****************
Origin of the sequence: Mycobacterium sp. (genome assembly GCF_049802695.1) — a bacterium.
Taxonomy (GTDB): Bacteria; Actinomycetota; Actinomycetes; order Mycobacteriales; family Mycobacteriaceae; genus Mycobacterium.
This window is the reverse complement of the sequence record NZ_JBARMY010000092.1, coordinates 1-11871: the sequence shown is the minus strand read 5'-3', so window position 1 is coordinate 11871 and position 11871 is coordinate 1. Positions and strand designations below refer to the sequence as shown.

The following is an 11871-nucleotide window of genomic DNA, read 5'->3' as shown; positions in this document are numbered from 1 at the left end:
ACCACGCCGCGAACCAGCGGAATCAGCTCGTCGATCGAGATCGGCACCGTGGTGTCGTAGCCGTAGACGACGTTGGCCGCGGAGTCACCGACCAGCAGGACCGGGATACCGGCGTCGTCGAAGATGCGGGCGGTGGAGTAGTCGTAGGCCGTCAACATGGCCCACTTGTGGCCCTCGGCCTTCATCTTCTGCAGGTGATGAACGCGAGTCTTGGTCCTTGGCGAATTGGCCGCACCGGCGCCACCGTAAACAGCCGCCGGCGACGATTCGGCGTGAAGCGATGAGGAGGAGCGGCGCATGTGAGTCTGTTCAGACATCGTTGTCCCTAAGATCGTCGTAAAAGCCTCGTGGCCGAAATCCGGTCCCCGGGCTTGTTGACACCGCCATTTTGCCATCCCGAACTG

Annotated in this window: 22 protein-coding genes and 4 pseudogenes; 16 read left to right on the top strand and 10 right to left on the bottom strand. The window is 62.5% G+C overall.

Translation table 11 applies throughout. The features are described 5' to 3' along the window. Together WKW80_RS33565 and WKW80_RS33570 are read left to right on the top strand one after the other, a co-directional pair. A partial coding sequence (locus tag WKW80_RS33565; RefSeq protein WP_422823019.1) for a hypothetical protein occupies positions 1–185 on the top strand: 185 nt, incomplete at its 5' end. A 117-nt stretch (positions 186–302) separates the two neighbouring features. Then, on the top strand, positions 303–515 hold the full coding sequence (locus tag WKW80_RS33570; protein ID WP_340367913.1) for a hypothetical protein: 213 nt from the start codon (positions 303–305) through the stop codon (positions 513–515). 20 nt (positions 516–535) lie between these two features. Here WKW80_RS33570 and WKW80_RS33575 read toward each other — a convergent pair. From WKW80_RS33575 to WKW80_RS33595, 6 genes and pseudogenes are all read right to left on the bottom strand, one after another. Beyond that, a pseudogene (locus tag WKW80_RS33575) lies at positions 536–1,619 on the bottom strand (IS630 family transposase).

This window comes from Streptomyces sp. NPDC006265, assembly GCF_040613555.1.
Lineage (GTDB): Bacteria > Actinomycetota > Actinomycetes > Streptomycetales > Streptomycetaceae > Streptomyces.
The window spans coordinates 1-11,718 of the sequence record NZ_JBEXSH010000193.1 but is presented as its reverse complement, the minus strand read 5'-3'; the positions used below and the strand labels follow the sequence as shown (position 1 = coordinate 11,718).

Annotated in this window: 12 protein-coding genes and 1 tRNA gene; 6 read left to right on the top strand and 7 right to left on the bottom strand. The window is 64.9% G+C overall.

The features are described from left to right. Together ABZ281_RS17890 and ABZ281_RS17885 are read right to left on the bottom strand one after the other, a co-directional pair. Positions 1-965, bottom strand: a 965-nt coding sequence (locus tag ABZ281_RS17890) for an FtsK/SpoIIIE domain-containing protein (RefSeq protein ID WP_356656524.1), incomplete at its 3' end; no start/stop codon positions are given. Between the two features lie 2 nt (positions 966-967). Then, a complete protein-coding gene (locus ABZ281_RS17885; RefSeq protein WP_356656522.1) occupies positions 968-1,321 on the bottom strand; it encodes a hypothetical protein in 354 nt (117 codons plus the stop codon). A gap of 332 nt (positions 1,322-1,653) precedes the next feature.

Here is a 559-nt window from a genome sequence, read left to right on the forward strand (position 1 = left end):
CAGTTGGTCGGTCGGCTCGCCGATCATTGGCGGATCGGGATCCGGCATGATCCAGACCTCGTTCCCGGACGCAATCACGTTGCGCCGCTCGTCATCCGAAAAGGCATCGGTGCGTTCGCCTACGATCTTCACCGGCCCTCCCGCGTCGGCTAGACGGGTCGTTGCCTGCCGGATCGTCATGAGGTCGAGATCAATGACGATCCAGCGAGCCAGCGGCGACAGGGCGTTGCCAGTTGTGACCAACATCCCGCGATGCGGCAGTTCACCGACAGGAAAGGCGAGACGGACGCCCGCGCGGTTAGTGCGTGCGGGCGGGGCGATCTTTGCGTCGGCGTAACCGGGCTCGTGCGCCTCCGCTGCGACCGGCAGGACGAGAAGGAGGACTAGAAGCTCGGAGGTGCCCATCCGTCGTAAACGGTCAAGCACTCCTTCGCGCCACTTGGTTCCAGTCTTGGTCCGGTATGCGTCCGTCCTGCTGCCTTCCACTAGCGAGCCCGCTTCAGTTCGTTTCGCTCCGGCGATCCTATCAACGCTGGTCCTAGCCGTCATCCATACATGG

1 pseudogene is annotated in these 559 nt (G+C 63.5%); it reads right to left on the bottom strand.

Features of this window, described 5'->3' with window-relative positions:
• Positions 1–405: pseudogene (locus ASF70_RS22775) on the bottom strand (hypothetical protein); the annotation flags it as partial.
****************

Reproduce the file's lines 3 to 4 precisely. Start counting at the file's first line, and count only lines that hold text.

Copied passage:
This window is the reverse complement of the sequence record NZ_JBARMY010000092.1, coordinates 1-11871: the sequence shown is the minus strand read 5'-3', so window position 1 is coordinate 11871 and position 11871 is coordinate 1. Positions and strand designations below refer to the sequence as shown.

The following is an 11871-nucleotide window of genomic DNA, read 5'->3' as shown; positions in this document are numbered from 1 at the left end: